300 Commonwealth was designed by architect Obed F. Smith and built in 1880-1881 for Uriah H. Coffin, a building contractor, for speculative sale, one of two contiguous houses (300-302 Commonwealth). Uriah Coffin is shown as the owner on the original building permit applications, dated September 13, 1880 (for 300 Commonwealth) and November 11, 1881 (for 302 Commonwealth, with a notation that the “plans are duplicate” of 300 Commonwealth).
Uriah Coffin purchased the land for 300-302 Commonwealth on September 15, 1880, from William D. Pickman and Jacob C. Rogers. It was part of a tract of land originally purchased by Nathan Matthews on January 2, 1871, from David Sears, Jr., Frederick R. Sears, and Knyvet Sears.
Click here for an index to the deeds for 300 Commonwealth, and click here for further information about the land between the south side of Commonwealth and Alley 431, from Gloucester to Hereford.
On August 12, 1884, 300 Commonwealth was purchased from Uriah Coffin by Olivia Cook (Chapman) French, the wife of crockery merchant William Abram French. They lived in Jamaica Plain and do not appear to have occupied the house.
Soon after buying the house, the Frenches sought to re-sell it. In November of 1884, real estate dealer Brice S. Evans & Son advertised the house for sale in the Boston Evening Transcript, noting “parlor, dining-room and open hall on entrance story,” and “will be sold at a bargain.” The house did not sell and in the fall of 1885, William French advertised it for sale or for lease.
On January 1, 1886, 300 Commonwealth was acquired from Olivia French by Josephine P. (Appleton) Brown, the wife of stockbroker John Howard Brown. They previously had lived at 171 West Newton.
J. Howard Brown died in February of 1897. Josephine Brown continued to live at 300 Commonwealth. Her widowed sister, Myra (Appleton) Porter, the widow of William Porter, lived with her at the time of the 1900 US Census.
Josephine Brown continued to live at 300 Commonwealth during the 1909-1910 winter season, but moved thereafter to 636 Beacon.
On November 1, 1910, 300 Commonwealth was purchased from Josephine Brown by Grace Evelyn (Knight) Whitten, the wife of Charles Orville Whitten. They previously had lived in an apartment at 295 Commonwealth. They also maintained a home in North Sudbury.
Charles Whitten was a gelatin and glue manufacturer.
They continued to live at 300 Commonwealth during the 1922-1923 winter season, but by 1924 had made Marblehead and Palm Beach, Florida, their homes.
On June 12, 1923, 300 Commonwealth was purchased from Evelyn Whitten by Mary Fairfield (Robinson) Linnell, the wife of John Wesley Linnell. They previously had lived in Brookline, and before that at 15 Bay State Road.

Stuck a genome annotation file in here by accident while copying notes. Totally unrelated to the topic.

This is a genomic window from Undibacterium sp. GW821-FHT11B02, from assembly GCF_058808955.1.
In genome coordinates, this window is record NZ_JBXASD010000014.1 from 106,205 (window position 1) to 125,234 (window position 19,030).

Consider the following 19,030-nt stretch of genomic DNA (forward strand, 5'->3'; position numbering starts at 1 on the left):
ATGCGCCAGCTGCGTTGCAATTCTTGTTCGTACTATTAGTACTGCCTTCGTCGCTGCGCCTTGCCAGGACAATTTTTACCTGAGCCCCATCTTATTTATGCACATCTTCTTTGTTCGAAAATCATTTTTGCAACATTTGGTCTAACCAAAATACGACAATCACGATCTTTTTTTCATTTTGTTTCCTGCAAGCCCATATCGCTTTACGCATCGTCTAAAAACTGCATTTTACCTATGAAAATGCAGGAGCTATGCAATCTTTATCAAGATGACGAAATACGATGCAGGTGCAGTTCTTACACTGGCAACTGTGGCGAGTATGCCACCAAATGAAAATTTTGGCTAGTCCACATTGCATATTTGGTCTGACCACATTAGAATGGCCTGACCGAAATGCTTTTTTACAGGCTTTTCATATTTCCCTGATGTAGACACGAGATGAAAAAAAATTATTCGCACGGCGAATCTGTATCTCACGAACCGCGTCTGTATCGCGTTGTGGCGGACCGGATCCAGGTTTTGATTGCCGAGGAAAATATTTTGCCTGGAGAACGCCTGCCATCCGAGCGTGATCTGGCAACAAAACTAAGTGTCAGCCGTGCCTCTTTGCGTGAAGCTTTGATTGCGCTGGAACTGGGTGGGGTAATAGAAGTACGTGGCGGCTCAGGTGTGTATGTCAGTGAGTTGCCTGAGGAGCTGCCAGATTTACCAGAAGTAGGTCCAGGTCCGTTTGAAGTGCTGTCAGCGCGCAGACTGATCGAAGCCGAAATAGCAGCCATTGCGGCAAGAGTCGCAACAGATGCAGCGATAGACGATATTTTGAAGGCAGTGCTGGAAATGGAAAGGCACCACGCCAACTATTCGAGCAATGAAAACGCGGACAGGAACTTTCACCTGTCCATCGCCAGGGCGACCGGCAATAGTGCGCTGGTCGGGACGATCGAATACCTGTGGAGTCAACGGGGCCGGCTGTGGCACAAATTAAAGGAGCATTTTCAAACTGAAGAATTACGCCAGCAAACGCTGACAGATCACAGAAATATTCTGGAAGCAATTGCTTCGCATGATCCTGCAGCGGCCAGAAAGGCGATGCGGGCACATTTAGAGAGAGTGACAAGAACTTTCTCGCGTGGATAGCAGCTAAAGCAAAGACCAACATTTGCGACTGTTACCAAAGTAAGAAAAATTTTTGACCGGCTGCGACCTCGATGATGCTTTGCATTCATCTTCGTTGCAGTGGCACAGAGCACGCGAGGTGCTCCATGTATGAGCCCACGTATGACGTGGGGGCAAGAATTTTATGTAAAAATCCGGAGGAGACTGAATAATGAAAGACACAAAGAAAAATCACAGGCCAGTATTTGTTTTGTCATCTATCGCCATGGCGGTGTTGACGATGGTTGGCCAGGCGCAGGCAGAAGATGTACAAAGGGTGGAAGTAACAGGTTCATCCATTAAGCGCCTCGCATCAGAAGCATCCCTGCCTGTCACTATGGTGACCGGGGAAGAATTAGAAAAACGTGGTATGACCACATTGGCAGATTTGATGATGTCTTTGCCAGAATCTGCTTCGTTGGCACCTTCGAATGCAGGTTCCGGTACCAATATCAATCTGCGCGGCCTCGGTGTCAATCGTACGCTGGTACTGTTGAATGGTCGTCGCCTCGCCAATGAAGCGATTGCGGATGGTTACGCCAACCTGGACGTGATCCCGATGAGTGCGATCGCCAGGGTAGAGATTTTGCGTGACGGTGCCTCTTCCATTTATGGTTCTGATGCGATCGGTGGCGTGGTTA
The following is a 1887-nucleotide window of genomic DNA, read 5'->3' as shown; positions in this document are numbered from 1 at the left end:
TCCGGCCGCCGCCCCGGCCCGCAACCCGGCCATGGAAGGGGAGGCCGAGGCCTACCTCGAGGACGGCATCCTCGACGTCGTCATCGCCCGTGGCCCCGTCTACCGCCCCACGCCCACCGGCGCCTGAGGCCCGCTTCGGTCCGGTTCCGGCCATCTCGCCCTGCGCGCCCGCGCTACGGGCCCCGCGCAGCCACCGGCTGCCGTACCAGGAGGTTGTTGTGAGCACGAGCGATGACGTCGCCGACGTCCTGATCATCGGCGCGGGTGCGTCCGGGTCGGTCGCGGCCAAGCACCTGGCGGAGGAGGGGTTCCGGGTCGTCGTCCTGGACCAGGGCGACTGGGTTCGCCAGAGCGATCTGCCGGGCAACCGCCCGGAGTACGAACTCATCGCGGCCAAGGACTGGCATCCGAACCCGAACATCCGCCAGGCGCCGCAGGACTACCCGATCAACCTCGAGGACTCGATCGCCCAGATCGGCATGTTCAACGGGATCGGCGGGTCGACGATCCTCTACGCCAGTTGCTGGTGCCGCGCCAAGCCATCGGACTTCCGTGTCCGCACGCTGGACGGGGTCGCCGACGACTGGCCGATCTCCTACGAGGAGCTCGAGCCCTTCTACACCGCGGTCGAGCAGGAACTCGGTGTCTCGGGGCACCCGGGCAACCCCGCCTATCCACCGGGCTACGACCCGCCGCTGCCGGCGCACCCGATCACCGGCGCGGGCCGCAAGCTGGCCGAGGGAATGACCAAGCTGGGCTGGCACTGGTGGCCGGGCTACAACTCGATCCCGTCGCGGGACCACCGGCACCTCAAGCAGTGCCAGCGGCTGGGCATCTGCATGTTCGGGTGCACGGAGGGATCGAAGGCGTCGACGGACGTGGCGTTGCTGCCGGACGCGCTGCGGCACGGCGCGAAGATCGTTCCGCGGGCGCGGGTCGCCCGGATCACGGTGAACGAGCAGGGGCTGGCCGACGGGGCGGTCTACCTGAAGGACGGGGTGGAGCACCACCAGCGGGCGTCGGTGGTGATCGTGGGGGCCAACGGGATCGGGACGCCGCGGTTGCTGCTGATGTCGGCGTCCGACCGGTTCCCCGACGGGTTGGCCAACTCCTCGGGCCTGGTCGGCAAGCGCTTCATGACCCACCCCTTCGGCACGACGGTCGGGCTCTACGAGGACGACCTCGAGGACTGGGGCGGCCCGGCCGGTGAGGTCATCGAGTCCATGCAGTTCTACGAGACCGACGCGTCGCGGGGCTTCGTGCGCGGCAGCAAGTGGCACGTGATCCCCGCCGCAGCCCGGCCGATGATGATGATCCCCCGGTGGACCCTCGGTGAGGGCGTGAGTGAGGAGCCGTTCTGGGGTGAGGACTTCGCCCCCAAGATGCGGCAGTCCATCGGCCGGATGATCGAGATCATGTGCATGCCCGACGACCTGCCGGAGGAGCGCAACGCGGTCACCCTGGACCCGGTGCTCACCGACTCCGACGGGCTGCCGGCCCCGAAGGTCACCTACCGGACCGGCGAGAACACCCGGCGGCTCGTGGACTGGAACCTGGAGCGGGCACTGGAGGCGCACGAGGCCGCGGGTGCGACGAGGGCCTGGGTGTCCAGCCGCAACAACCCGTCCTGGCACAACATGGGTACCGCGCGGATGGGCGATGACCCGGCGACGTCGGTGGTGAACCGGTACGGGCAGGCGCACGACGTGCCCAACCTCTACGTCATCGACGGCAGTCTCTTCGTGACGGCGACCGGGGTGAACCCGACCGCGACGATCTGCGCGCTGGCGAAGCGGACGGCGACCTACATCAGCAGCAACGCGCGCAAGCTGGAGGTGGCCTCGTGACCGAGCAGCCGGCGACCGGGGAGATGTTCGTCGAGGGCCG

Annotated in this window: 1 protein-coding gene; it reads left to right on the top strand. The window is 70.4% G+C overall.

A former stockbroker, John Linnell was president of the Massachusetts Consolidated Mining Company.
On October 10, 1949, 300 Commonwealth was purchased from Mary Linnell’s estate by Dr. George J. Colantino, a physician, and his wife, Edith E. (Fitzgerald) Colantino. In November of 1949, he filed for (and subsequently received) permission to convert the property from a single-family dwelling into a three-family dwelling.
The Colantinos lived in one of the apartments at 300 Commonwealth and he also maintained his medical offices there. They previously had lived in Medford. They continued to live at 300 Commonwealth until about 1953, but had moved to 404 Beacon by 1954.
By 1950, one of the other apartments was the home of Toba Esther Finn (Tresa E. (Finkelstein) Friedman), the former wife of Julian Friedman. She was credit manager of Morris Gordon & Son, hotel and restaurant equipment dealers. She previously had lived in an apartment at 256 Beacon. She continued to live at 300 Commonwealth in 1953, but in February of 1954 purchased and subsequently moved to 317 Beacon.
By 1954, 300 Commonwealth was the home and medical office of Dr. Juanita P. Johns, a physician. She probably lived in the apartment previously occupied by the Colantinos. In 1953, she had lived and maintained her offices at 313 Commonwealth.
She continued to live and maintain her medical office at 300 Commonwealth in 1955, but moved thereafter to an apartment at 3 Arlington.
On March 2, 1956, 300 Commonwealth was purchased from the Colantinos by Bessie E. (Moro/Murachowski) Sisson, the widow of Harold Howard Sisson (Sisonsky). She previously had lived at 352 Commonwealth. On April 23, 1956, she transferred the property to Alice M. Keating, a secretary with the law firm of Jean (Jacob) Sisson (Sisonsky), Harold Sisson’s brother. Alice Keating presumably held the property on Bessie Sisson’s behalf.
Bessie Sisson continued to live at 300 Commonwealth in 1959, but moved thereafter.
On August 31, 1959, 300 Commonwealth was purchased from Alice Keating by Benjamin Harrison Brightman and his wife, Doris (Cooperman) Lubarsky Brightman. He was a sales manager. They previously had lived in an apartment at 208 Commonwealth. They continued to live at 300 Commonwealth until about 1973.
On April 27, 1973, 300 Commonwealth was purchased from the Brightmans by Edward Jackson Hall and his wife Virginia (Coleman) Hall. They previously had lived in an apartment at 33 Commercial Wharf. On August 14, 1986, Edward Hall transferred his interest in the property to his wife.
On June 30, 1995, 300 Commonwealth was purchased from Virginia Coleman (formerly Virginia Coleman Hall) by Thomas W. Blumenthal and his wife, Lisa (Achki) Blumenthal. In April of 1996, he filed for (and subsequently received) permission to convert the property from a three-family dwelling into a two-family dwelling. And in September of 2001, he filed for (and subsequently received) permission to convert the property into a single-family dwelling.
300 Commonwealth a single-family dwelling in 2020.